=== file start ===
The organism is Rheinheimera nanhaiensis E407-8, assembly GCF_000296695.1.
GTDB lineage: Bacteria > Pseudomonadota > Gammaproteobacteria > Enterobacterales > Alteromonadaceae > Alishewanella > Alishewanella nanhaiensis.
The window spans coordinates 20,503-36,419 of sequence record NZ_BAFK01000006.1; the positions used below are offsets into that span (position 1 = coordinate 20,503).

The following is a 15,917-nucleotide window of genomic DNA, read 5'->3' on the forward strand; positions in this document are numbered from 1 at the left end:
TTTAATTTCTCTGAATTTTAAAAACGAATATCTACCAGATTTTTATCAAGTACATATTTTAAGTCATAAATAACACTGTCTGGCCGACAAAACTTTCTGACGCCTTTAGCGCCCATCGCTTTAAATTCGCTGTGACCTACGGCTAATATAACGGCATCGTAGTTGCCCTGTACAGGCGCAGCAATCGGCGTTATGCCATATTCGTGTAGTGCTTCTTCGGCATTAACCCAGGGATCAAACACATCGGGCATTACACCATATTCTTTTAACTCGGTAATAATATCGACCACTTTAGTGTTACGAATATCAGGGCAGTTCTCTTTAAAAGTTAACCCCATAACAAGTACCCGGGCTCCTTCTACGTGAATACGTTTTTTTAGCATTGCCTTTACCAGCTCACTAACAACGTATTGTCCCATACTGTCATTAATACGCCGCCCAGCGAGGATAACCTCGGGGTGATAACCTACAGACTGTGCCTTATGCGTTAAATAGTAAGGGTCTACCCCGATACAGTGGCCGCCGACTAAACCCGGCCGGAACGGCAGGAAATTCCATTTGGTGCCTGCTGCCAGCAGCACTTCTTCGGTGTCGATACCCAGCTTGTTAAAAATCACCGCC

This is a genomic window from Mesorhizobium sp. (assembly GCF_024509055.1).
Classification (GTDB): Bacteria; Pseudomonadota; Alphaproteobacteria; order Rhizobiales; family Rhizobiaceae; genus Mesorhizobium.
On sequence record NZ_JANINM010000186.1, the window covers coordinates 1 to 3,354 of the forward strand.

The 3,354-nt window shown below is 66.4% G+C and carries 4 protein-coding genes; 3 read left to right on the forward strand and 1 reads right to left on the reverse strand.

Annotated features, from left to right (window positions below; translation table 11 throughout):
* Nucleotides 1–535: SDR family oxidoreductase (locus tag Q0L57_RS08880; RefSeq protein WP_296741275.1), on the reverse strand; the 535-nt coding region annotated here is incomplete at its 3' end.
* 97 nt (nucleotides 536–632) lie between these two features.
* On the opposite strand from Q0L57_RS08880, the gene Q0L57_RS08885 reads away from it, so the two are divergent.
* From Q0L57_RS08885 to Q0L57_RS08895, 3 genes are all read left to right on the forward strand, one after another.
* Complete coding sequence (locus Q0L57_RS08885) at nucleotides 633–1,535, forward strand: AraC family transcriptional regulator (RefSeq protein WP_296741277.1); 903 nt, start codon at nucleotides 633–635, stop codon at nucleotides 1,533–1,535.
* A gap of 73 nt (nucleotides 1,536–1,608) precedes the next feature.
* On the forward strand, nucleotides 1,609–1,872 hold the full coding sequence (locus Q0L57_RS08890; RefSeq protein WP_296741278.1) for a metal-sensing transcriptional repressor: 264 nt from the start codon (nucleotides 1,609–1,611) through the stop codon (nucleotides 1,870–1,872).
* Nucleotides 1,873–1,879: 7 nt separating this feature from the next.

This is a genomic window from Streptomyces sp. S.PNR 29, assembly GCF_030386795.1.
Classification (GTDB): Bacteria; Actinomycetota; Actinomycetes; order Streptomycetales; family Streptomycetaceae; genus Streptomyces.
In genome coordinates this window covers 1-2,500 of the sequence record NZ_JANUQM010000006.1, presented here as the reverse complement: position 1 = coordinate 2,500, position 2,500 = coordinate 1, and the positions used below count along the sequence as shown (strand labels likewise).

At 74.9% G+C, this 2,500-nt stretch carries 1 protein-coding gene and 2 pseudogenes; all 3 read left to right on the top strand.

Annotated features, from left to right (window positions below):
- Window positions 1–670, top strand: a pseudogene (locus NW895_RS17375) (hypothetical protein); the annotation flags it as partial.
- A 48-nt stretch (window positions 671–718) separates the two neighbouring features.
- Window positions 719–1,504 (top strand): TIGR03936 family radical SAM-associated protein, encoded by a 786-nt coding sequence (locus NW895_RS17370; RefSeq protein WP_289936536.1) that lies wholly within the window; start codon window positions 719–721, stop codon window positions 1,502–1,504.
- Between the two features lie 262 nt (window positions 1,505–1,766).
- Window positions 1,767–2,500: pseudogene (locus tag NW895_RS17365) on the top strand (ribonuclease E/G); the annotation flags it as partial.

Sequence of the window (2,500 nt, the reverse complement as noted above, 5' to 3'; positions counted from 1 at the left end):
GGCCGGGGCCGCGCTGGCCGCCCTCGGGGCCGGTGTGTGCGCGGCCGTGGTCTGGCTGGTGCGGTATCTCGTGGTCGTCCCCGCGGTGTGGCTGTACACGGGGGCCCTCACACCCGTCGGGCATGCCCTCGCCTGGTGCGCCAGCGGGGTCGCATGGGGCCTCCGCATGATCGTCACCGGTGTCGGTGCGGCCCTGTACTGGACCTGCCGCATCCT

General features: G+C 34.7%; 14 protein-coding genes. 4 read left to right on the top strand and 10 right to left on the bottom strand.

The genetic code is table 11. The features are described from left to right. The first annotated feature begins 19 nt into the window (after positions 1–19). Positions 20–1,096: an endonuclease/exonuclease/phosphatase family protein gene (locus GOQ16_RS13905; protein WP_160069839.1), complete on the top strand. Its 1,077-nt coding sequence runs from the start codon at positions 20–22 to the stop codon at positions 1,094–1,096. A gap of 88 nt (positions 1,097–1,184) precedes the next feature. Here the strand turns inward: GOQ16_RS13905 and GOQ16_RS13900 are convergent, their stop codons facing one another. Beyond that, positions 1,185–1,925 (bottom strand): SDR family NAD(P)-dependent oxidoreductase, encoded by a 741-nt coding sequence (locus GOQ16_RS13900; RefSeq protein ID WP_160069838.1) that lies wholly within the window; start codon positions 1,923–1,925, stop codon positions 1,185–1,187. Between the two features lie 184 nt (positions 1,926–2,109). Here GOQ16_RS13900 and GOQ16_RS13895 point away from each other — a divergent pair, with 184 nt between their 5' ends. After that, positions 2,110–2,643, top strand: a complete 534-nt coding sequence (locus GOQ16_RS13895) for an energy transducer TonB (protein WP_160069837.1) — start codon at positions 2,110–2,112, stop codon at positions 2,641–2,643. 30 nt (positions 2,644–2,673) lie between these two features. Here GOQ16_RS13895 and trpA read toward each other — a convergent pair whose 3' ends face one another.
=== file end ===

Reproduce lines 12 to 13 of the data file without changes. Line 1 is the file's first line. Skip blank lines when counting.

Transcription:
* 97 nt (nucleotides 536–632) lie between these two features.
* On the opposite strand from Q0L57_RS08880, the gene Q0L57_RS08885 reads away from it, so the two are divergent.